The present work deals with the assessment of possible environmental impacts due to the proposed bauxite mining and existing laterite mining in the Karindalam and Kinanur area of Kasaragod district of Kerala. A field survey was carried out in the laterite mining area of Karindalam and Kinanur area and data regarding ground water level and quality was collected. The local geology of the area was also documented. A comparison of the Google Earth images of 2003 and 2010 reveals that number of laterite mines have increased significantly during this period resulting in the land degradation. The water table of the area is moderately deeper (average depth 32 feet); hence there will not be much contamination due to percolation but care should be taken to avoid the contamination of surface water bodies by proper waste dumping and effluent treatment. Sustainable mining activities may benefit the local people due to provision of infrastructural facilities provided by local industry, as mining industry boost up the local market. Since the ore reserves of this area are economically viable, their utilization may improve the economic status of the people, provided the management should committed to environmental protection which leads to sustainable development of the region.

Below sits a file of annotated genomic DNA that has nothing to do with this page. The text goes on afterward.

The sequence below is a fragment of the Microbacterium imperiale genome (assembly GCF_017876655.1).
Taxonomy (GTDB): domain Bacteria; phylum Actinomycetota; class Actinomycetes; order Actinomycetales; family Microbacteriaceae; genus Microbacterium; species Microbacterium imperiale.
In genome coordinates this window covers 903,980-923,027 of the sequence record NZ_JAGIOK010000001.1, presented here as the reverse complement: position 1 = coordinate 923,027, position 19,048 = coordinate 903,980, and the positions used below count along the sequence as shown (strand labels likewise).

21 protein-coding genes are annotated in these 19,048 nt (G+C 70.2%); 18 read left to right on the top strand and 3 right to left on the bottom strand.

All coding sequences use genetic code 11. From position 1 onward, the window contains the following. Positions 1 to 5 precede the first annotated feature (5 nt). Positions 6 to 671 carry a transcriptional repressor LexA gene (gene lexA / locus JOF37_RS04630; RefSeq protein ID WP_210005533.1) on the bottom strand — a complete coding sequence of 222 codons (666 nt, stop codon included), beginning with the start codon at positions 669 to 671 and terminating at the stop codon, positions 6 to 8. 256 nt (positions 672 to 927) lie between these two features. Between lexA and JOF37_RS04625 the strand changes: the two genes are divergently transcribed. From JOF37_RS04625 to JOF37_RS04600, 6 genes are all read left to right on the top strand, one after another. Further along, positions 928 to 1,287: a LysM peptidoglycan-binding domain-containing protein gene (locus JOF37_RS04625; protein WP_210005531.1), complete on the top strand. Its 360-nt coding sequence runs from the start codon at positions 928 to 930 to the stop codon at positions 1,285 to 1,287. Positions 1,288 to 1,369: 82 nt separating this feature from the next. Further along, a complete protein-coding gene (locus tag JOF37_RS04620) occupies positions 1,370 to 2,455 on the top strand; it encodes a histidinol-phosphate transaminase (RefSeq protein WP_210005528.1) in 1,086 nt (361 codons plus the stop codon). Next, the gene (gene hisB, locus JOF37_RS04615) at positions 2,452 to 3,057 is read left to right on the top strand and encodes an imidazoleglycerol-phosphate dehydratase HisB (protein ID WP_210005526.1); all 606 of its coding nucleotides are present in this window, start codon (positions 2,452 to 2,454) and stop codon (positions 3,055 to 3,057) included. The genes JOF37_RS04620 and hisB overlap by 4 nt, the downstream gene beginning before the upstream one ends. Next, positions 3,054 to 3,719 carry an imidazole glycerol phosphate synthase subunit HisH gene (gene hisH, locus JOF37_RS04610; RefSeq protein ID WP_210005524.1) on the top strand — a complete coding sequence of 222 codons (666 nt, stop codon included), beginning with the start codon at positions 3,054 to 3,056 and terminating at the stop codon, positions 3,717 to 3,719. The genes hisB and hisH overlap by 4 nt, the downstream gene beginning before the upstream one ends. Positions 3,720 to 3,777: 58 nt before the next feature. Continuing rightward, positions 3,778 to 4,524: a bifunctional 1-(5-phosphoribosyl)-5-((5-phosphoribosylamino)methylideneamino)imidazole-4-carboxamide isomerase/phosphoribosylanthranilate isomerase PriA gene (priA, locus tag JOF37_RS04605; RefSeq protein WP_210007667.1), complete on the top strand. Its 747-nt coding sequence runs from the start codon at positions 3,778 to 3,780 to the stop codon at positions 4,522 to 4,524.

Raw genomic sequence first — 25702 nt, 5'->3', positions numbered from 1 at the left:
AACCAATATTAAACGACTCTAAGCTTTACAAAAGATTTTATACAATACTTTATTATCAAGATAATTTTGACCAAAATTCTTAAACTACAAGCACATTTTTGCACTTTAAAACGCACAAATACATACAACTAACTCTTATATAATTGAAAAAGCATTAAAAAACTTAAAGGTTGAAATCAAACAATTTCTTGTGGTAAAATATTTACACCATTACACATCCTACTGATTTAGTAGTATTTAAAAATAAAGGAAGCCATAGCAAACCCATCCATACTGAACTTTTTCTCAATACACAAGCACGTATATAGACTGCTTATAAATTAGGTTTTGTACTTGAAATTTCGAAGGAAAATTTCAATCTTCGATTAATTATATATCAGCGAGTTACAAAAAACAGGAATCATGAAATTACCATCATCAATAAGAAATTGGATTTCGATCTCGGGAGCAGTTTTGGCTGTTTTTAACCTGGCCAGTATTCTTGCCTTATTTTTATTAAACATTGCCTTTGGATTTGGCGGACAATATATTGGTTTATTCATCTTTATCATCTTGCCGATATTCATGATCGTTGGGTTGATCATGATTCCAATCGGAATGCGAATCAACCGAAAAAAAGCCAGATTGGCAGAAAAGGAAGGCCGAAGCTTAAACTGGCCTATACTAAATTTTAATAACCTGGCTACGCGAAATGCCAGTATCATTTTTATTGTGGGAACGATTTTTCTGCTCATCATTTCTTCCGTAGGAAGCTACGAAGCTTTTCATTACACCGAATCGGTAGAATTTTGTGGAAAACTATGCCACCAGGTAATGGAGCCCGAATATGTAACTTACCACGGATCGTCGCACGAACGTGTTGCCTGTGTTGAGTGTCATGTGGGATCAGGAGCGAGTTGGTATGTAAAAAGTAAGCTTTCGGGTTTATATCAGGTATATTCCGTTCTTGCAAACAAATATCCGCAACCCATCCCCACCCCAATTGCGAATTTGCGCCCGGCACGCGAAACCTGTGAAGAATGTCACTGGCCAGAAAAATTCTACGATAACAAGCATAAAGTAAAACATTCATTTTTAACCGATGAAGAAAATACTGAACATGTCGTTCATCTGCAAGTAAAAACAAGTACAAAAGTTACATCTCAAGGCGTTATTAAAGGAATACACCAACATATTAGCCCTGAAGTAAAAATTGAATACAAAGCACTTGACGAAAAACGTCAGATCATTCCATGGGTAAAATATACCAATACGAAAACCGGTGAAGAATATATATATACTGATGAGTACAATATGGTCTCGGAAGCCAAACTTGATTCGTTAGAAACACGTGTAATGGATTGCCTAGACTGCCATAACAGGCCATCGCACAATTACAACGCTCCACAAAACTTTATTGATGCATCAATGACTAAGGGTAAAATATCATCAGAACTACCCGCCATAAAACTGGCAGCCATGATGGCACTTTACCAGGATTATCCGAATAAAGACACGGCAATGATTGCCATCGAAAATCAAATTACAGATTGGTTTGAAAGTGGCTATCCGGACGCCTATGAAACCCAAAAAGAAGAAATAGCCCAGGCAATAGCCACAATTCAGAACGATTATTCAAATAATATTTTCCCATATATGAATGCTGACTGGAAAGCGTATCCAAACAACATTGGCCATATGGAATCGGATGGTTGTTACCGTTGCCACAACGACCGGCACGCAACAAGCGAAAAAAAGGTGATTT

Sijinkumar A.V.,National Institute of Oceanography of India | Sijinkumar A.V.,Government College Kasaragod | Nagender Nath B.,National Institute of Oceanography of India | Clemens S.,Brown University
Palaeogeography, Palaeoclimatology, Palaeoecology | Year: 2016